This devotion of a "local doc" to science attracted attention of faculty of the medical schools in Boston, beginning with Dr. Alice Lowell from Tufts. Along with Millie and Dr. Lowel's support, the practice morphed into one of the major sources of patients for Boston University School of Medicine. As a clinical professor at Tufts and BU, , Dad taught physical diagnosis and differential diagnosis to two generations of students. He played a major role in the origins of the American Academy of Family Practice. An amazing number of my colleagues have told me of their time as my Dad's students. As a teacher myself, I wonder if I can ever meet his standards?
There is a lot more to say about life in this office/home complex.. Politics and ethics were a dominant part of our family life. One particular story I love reflected my parents' commitment to equality.: During my applications to college, my Dad took me oin a trip to see Hopkins. We also visited Washing5ton DC. I was very impressed with the Black People we met on the streets of Baltimore and DC because they were SO polite. I commented on this telling him, "Black people here mst be a lot more educated than in Boston!" Dad corrected me, "No, they are not being polite, they are afraid of you because you are white." I wonder how many folks in 1959 had this sort of understanding?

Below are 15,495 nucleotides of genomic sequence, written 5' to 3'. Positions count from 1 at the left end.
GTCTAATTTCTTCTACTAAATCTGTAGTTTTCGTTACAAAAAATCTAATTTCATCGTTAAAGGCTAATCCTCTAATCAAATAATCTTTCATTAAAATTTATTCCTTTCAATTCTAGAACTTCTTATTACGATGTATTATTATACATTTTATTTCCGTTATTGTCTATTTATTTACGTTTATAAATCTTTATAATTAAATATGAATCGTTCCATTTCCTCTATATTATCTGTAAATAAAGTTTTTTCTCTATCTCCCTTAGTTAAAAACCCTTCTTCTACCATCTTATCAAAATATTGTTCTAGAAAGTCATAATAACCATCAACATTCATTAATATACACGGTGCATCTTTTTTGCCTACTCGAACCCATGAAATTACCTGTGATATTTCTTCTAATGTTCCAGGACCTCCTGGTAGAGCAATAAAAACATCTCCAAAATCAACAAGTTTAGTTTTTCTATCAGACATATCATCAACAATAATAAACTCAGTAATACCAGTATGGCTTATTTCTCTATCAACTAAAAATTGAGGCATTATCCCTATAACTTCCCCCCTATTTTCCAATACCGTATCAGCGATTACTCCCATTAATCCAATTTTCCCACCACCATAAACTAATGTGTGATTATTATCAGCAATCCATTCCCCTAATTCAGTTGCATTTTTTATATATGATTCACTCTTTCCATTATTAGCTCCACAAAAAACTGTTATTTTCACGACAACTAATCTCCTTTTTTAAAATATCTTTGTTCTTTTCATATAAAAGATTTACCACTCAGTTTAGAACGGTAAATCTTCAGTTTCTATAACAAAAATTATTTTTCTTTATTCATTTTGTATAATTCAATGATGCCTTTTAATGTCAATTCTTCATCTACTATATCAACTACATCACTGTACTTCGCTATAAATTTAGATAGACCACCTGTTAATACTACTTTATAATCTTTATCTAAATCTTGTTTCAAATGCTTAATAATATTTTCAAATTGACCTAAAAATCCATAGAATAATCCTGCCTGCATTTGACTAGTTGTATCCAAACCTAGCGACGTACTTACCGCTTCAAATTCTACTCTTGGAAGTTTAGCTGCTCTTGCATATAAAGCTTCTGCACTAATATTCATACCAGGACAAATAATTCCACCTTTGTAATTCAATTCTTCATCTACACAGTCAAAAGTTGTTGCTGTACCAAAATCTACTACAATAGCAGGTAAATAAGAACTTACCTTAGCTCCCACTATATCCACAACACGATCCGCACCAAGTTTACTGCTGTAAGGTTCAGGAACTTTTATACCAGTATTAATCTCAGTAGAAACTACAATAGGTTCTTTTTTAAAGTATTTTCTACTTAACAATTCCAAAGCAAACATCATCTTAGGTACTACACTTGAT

Twenty seven years ago, my Mom Millie died, leaving a gaping wound that never healed despite the amazing devotion and love of his second wife, Betty. The practice continued for sixty tears in the same house, ending only two years ago when his health had deteriorated to the point where he was no long able to continue.
Dad's long role as a teacher of physicians had a fitting ending in his own care. The staff made a hard time memorable by their kindness.
My two sibs, our spouses, and the three grand kids have established the Robert Schwartz Black Bag Fund as a means of continuing the role Dad payed as a Clinical Professor and legendary teacher at BUSM. The memory and tradition, will be kept alive by an award for the third year BUSM student showing exceptional commitment to clinical medicine. Our family will provide the needed funds to assure the award can be made but anything additional funds will be used to help the selected students pursue their carers. Contributions can be sent in the namke of the fund to BUSM:
Boston University School of Medicine